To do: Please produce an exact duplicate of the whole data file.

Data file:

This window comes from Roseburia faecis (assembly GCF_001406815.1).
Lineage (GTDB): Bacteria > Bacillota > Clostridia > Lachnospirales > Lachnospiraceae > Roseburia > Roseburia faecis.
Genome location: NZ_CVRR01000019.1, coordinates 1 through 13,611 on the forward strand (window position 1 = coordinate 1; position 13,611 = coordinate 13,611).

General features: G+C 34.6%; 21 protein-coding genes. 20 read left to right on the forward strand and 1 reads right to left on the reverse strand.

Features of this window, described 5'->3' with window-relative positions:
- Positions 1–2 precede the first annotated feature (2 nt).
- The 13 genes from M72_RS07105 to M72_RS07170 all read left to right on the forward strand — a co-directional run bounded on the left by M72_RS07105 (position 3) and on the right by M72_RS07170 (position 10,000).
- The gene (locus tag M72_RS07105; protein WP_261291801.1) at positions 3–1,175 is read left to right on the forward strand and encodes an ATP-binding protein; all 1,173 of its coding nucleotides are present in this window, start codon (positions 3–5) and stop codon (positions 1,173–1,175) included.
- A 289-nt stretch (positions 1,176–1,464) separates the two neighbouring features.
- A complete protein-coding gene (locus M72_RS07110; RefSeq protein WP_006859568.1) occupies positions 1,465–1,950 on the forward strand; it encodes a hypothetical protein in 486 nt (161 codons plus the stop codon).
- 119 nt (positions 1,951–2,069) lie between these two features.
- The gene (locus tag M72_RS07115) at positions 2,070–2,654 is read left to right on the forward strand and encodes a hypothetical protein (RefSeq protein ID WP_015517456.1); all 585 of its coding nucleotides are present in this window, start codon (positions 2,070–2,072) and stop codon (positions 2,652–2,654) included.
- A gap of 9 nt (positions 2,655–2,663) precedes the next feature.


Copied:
This window comes from Roseburia faecis (assembly GCF_001406815.1).
Lineage (GTDB): Bacteria > Bacillota > Clostridia > Lachnospirales > Lachnospiraceae > Roseburia > Roseburia faecis.
Genome location: NZ_CVRR01000019.1, coordinates 1 through 13,611 on the forward strand (window position 1 = coordinate 1; position 13,611 = coordinate 13,611).

General features: G+C 34.6%; 21 protein-coding genes. 20 read left to right on the forward strand and 1 reads right to left on the reverse strand.

Features of this window, described 5'->3' with window-relative positions:
- Positions 1–2 precede the first annotated feature (2 nt).
- The 13 genes from M72_RS07105 to M72_RS07170 all read left to right on the forward strand — a co-directional run bounded on the left by M72_RS07105 (position 3) and on the right by M72_RS07170 (position 10,000).
- The gene (locus tag M72_RS07105; protein WP_261291801.1) at positions 3–1,175 is read left to right on the forward strand and encodes an ATP-binding protein; all 1,173 of its coding nucleotides are present in this window, start codon (positions 3–5) and stop codon (positions 1,173–1,175) included.
- A 289-nt stretch (positions 1,176–1,464) separates the two neighbouring features.
- A complete protein-coding gene (locus M72_RS07110; RefSeq protein WP_006859568.1) occupies positions 1,465–1,950 on the forward strand; it encodes a hypothetical protein in 486 nt (161 codons plus the stop codon).
- 119 nt (positions 1,951–2,069) lie between these two features.
- The gene (locus tag M72_RS07115) at positions 2,070–2,654 is read left to right on the forward strand and encodes a hypothetical protein (RefSeq protein ID WP_015517456.1); all 585 of its coding nucleotides are present in this window, start codon (positions 2,070–2,072) and stop codon (positions 2,652–2,654) included.
- A gap of 9 nt (positions 2,655–2,663) precedes the next feature.